My mother plays anagrams

My mother plays anagrams

Los Angeles, California.

My 99 year old mother has been slowly declining for many years now. In her prime she and my late father played a game with other couples called “anagrams.” My parents were so good at this game that they never took the same side, it was usually men against women. The game didn’t come in a box and I’m sure they took an existing game and re-wrote its rules to suit themselves. It was over 100 tiles with letters on them, like scrabble tiles with no numbers. They honed the set based on letter frequency in words: 10 of the letter “E” and 1 of the letter “Z” etc.

The game they played was simple: turn all the letters face down, mix them up, then start turning them over. Here’s an example of how it went:

Turn over letter 1: “A”

Turn over letter 2: “T”

Whoever says the word “AT” first gets it for their team.

Turn over letter 3: “P”

Whoever says the word “PAT” first gets it for their team.

You can make new words out of the loose letters or use the loose letters to change any words already made, either yours or your opponent’s.

No proper names, words have to be in the dictionary (they had two book dictionaries on the table) and unlike my example above, they played with a rule that words had to be 5 letters long.

My father died in 2000 and my mother hasn’t touched this game since. Know that my mother, who is in the throws of serious dementia now, has a BA in English from NYU and was an editor at Viking Press and proofed many of John Steinbeck’s books (she knew him). In other words, she was and in some respects still is literate. She was also an extremely fast thinker and while my father was a very literate guy as well, my mother was the “one.”

Her old anagrams set was so broken down that it was impossible to use, and the tiles are too small for her to see now, so I made her a set of laser-printed tiles that I laminated to make them more durable. I made exactly the same set that they played with (same number of each letter).

We let go of the 5 letter word rule and once I got her going on it she came out of her dementia and started really cooking, using up all the letters making a variety of words, some complex with complex changes that blew my mind.

My mother’s helper, Marta had no idea my mother had this in her and her jaw dropped when she saw my mother in action.

Know that my mother cannot see all the words in front of her but I read them and from memory she used loose letters to alter them in creative ways. Most of us would need to see the words to work on anagrams, she was able to do the reconstructions in her head.

I only wish I’d started her on this sooner as she really enjoyed it and it’s a great brain exercise for her.

Moral: it’s not just about physical exercise, it’s also about cognitive exercise: Ya gotta keep your noggin working to keep your noggin working.


  1. Impressive. We have to remember the real people behind the illness. They are there, it is us who so easily forget this. I hope you understand what I try to say here, Richard. So wonderful that you made a new version of this game for her.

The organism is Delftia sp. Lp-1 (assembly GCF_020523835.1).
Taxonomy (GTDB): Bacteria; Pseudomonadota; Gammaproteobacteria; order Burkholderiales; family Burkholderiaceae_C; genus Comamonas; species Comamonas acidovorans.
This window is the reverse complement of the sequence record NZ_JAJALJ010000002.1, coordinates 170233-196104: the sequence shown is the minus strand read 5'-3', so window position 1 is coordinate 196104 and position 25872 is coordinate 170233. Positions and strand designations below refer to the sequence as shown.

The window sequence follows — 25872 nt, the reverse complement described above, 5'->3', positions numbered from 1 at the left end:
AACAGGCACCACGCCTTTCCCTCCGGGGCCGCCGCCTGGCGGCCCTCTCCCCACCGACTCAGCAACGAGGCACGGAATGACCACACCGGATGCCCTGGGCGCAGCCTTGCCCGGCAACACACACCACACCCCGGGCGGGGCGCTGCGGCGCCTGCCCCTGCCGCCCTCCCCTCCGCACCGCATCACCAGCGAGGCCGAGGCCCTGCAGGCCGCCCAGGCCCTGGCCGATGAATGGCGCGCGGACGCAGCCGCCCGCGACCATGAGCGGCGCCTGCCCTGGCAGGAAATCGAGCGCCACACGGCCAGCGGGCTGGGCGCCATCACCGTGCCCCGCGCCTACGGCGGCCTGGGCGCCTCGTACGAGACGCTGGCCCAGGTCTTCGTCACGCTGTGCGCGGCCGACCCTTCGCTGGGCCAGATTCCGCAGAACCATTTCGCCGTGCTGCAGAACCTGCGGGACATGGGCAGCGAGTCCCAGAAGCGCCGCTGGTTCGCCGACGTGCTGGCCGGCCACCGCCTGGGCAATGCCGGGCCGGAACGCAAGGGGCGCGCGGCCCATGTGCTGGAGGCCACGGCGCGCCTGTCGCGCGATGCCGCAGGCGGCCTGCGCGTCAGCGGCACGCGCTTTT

2. Great Story, what a lady, I’m a huge Steinbeck fan so this impressed me as well! Interestingly I had just watched a show last night about the importance of keeping the brain active! My grandfather lived to 100 and he was a very active man always kept himself busy (and didn’t mind a smoke or a beer I might add). Anyway , I really enjoy your photos but this story warmed my heart – thanks mate !

    1. Thank you so much Antony, both for your kind words about my photos and for your comment about this post. According to my mother, Steinbeck gave her a large bottle of expensive French perfume as he was happy with the editing she did.

      You may not have caught these when I posted them but here are a few images of my mother when she was writing for a movie mag back in the day:

  3. So wonderful you thought to improvise the Anagrams for your mother to be able to “see” and play… and exciting that she was able to show you how sharp she still is!

    1. Right Diane. She’s amazingly sharp and all from memory because she really can’t see the words in front of her, I had to read them to her but after hearing them read, she was able to use free letters to make new (and complex) words. Incredible really and even more so that she did it in her head. That’s a gene I don’t think I’ve inherited.

  4. That was so great of you to enlarge the anagram letters for your mom, Richard. And what a profound experience it must have been for you to see her light up and play so well.

    1. It was amazing Gary. She was like a different person. It was a real wakeup call for me to work harder to keep her brain stimulated. I’m hoping Marta can do a bit of this between my visits and I’ve invited her cousin Bob and his wife Mary to come over and play this with her not only when I’m visiting but weekly if they could swing it. Not sure they’ll follow through, he’s 85 and has is own stuff going on. I’m kicking myself for not trying this out ten years ago and attempting to keep it up. I’m pretty sure it would have kept her synapses lubricated better, so to speak.

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